Oil Prices Rose after Their Worst Week since 1991 but Started Falling Again

UTC by Christopher Hamman · 3 min read
Oil Prices Rose after Their Worst Week since 1991 but Started Falling Again
Photo: Pixabay

Oil prices seem to get better after a horrible week. OPEC may resume pumping the markets with fresh oil.

Oil prices have recovered from the previous lows. Last week was one of the worst weeks in history since the global oil industry decided to start tracking prices. Sources say that prices rebounded slightly showing signs that the price drop may reverse. 

This also shows that things may not as bad as everyone thought. facing falling demand, the global oil industry went into a tailspin. This is all because of the COVID-19 situation. The U.S. West Texas Intermediate (WTI) crude rose 0.6% (on Sunday) to $22.77. This is a comeback from the 8% losses that occurred at the close of business last week. 

Brent crude fell to $26.25 (on Sunday). This is a 2.7% loss. Activities across the globe have been shut down due to the emergence of COVID-19. This has also led to failed orders of crude cargoes. As Russia and Saudi Arabia intend to push up production in the next few weeks, the situation may get worse or better. 

Oil Prices Have Fallen Due to COVID-19

If the COVID-19 situation gets better, then prices will rise due to rising demand. The reverse will occur if the situation stays the same or gets worse. As biomedical experts are working frantically to find a cure, countries are already going into shutdown. This has sparked fears of a global recession.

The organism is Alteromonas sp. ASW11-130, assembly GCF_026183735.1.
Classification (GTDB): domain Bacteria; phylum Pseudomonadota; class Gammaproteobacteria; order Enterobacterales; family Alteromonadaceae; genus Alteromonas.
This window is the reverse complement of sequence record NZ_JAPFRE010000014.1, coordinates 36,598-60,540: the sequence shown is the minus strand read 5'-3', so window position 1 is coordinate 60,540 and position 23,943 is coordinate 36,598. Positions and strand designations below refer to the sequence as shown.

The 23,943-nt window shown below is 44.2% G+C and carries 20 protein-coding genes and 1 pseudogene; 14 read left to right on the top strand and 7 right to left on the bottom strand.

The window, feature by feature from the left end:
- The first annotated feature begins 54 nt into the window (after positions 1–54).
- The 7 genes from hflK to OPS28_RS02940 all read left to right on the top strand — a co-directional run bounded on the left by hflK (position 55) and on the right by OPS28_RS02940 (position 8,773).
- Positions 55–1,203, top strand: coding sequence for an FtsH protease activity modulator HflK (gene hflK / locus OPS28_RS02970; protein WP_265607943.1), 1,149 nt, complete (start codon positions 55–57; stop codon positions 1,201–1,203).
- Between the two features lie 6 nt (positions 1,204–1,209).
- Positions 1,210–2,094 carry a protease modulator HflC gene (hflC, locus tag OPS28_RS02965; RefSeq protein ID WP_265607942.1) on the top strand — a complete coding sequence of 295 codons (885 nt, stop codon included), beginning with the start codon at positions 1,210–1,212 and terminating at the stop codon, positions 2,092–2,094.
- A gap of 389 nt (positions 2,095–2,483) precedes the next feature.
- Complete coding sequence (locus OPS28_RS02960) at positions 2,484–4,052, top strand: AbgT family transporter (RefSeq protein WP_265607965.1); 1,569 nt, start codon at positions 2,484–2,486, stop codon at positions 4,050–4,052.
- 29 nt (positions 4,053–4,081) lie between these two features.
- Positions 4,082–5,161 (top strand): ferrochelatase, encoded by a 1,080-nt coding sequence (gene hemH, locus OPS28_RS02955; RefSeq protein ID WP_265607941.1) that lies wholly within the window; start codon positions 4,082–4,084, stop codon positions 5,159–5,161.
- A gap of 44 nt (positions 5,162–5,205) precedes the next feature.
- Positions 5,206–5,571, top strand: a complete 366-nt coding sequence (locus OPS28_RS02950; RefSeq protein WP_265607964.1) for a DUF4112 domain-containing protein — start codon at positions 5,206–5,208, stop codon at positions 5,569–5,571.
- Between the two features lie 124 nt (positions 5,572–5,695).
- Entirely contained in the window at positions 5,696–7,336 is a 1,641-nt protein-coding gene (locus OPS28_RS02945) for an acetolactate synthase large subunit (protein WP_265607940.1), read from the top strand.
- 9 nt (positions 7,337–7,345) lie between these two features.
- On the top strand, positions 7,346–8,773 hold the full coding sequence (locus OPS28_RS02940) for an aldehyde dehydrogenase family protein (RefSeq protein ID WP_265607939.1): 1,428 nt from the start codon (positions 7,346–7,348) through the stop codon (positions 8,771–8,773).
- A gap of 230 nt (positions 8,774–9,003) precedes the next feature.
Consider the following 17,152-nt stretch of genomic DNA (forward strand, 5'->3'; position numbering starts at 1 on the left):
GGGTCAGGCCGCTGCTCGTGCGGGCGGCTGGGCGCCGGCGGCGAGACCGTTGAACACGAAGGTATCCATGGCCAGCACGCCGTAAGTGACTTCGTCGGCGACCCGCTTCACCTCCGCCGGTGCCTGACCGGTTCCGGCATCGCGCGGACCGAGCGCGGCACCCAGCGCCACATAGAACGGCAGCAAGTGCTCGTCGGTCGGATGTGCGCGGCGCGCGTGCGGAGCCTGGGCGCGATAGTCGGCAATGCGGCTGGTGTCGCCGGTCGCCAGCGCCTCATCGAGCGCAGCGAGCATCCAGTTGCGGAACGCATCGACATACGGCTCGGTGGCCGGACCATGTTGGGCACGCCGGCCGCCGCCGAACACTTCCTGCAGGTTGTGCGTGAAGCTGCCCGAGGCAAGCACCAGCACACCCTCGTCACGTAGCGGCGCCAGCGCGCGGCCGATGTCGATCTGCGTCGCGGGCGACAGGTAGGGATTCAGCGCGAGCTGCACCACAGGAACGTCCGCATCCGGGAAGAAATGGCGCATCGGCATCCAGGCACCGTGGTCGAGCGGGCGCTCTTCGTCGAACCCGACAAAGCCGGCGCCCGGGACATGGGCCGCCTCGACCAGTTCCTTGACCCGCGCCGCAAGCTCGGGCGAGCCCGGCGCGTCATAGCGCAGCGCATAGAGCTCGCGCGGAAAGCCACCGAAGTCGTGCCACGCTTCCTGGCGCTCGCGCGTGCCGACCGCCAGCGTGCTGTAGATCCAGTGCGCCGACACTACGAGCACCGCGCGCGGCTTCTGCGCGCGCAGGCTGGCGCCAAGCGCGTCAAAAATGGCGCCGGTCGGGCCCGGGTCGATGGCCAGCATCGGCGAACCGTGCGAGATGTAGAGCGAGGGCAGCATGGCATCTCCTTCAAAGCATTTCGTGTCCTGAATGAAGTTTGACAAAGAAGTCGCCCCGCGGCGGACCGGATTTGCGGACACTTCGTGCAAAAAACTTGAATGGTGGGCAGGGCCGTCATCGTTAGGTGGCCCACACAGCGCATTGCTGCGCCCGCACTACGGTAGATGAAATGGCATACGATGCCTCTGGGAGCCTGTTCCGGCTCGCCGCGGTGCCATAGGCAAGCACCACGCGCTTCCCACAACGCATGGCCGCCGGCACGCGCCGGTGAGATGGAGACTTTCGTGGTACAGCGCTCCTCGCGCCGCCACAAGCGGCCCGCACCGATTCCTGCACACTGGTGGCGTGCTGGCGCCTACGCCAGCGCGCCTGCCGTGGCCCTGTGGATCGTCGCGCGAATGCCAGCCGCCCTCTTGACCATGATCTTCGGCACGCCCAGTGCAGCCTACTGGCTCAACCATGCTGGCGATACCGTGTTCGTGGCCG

The oil industry is not the only market facing the doldrums. The financial markets have been taking a beating for the past month and a half or so. Stimulus packages prepared by several countries could change everything for the markets. 

Sources say that the United States is preparing a $ 2 trillion bill. This is equivalent to about 10% of its economic output. This could turn things around for the oil industry and global financial markets too. 

However, the oil industry may be in for more shocks as the Saudis and the Russians turn on the taps. Increasing travel restrictions, and mandatory lockups by many governments are proof. The demand for petroleum products isn’t rising anytime soon. At least while these rules exist. 

OPEC isn’t helping matters as well. The end to production cuts may see copious amounts of crude coming into the international markets. 

Things Will Get Better

Analysts, however, see light at the end of the tunnel. “Cost equilibrium” between the cost of production and market prices will eventually balance things. In the absence of rising demand though, all many can do is hope that things get better. which eventually will. The biggest question though is at whose cost?

Oil-producing nations had already prepared their national budgets at prices way above the current trading levels. The COVID-19 fallout has led to a gap in the income expectations of such countries. 

It will take some creativity to fill this gap. Then again, creativity is an innate human trait. 

As at the time of filing this report, West Texas Intermediate (WTI) crude prices were at $22.57 (-0.27%) while Brent crude stood at $25.72 (-4.67%).

Business News, Commodities & Futures, Market News, News
Christopher Hamman

Christopher Haruna Hamman is a Freelance content developer, Crypto-Enthusiast and tech-savvy individual. He is also a Superstar Content Developer, Strategy Demigod, and Standup Guy.

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